Thursday, 15 November 2012

The Problem with "Normal" Skin

For most skin care companies, "problem-free" skin doesn't exist. Above is Clinique's Skin Type abacus where women can determine whether their skin better resembles a grease slick or a a set of flaky fish scales or -- if you're really lucky -- a combination of the two.

I remember poring over this in-store questionnaire at 14, wondering how my face failed to fit into any of these categories. Instead of feeling proud that I wasn't dry, oily or some combination of the two, I worried that there must be something wrong with me for not having skin that could be cured by any number of the multi-colored bottles at the cosmetics counter. Because surely all skin needed curing. So, because I was very pale, I convinced myself that I had sensitive skin -- surely there was a grey cloud in that silver lining if I could just find it. I used any number of hypo-allergenic, gentle, alcohol-free products that likely did nothing for me (though, to be fair, didn't hurt, either).

This is definitely the epitome of first-world problems, but I'm not trying to say that it was tragic that a 14-year-old me didn't have acne or eczema. Instead, I think it highlights something important about the cosmetics industry that, while obvious, needs constant reminding: it is ultimately a business predicated on convincing you that there has to be something wrong that you need to fix; you can't just need to wash when you're dirty and put lotion on when it's a bit drier out.  No, at any given moment your face might sabotage your hopes and dreams -- hopes and dreams like boys, dates, parties where boys might be and school: where the boys are.

Then, as you age, you might think you're out of the woods (particularly if you've gotten married to one of the many boys you had hoped to snare with your anti-acne creams). But no -- now your skin is on a terrifyintg death spiral and the only way to keep it from looking like a giant wrinkly elephant ear, which will in turn lead to divorce and unhappiness, is to slather it with new (and more expensive) creams.

Much as I like skin care (and I do), keep in mind that most people can't see your black heads or the slight shadow below your eyes. Ultimately, your skin reflects your genetics, your geographical climate and what you've been eating and drinking for the last few years. Skin care is, at best, a polish that will give you a slightly better complexion but cannot undo hours at a tanning salon and -- for financial reasons -- has not been created to solve your problems completely. After all, skin care companies don't want you to think you could survive without their 5-piece regime.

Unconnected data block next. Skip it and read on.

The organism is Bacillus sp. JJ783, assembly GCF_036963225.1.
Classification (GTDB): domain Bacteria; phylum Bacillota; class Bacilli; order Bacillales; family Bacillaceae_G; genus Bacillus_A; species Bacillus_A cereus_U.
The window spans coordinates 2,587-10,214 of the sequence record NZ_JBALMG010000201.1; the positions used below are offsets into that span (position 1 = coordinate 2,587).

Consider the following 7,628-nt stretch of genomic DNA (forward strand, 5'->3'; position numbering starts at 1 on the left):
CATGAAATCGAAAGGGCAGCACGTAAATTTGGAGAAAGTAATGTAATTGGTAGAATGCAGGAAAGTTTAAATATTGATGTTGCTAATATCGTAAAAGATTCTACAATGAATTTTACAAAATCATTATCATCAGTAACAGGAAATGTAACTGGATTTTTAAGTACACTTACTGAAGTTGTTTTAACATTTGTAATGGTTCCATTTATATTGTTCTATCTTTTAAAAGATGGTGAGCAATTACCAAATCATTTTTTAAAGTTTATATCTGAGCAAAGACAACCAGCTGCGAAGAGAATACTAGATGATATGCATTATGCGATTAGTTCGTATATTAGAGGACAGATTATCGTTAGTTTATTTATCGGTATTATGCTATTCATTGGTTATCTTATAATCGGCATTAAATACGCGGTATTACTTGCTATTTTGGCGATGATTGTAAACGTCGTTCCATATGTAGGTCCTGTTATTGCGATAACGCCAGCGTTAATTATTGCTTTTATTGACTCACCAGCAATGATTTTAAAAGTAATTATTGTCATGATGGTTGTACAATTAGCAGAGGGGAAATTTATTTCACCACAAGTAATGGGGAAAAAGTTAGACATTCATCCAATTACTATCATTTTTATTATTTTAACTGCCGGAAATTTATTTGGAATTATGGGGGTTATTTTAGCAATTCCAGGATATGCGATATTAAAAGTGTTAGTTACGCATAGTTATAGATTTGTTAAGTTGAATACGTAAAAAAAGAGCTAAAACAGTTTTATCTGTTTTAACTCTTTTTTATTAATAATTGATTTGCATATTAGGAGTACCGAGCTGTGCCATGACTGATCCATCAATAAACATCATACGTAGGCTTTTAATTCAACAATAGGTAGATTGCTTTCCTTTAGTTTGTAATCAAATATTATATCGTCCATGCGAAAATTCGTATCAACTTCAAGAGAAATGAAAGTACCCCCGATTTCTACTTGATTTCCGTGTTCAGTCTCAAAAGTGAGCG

Have fun with skin care; treat it as another cosmetic or beauty tool, but don't be tricked into thinking that it's a problem. Every image you see of celebrities — unless they’re caught walking to their car in broad daylight with no makeup on — has been manipulated in some way. Perfect, even, pore-free, flaw-free skin does not exist and no cream in the world will give it to you. So how can your skin possibly be imperfect if the alternative isn't even real?


  1. Big Kudos for this post! While I feel that skin care is important, it definitely helps to take everything the cosmetics industry asserts with a grain of salt. If more cosmetics companies gave the straight dope and emphasized keeping your skin (no matter what type) healthy, rather than trying to feed you a bunch of bullshit, I would be a much happier and confident consumer. As it is, I would rather not purchase from a company that treats me like an idiot. 'HEY YOU'VE GOT LOTS OF PROBLEMS YOU MIGHT NOT EVEN HAVE NOTICED, LET US FIX THEM MAGICALLY AND GIVE US ALL YOUR MONIES.'
    uhh no thanks.

    1. Thanks! That's basically it, in my opinion. I don't need to be told that I can erase wrinkles or clear up acne, but I'd love to find a product that'll make my skin look more hydrated/dewy, which is possible.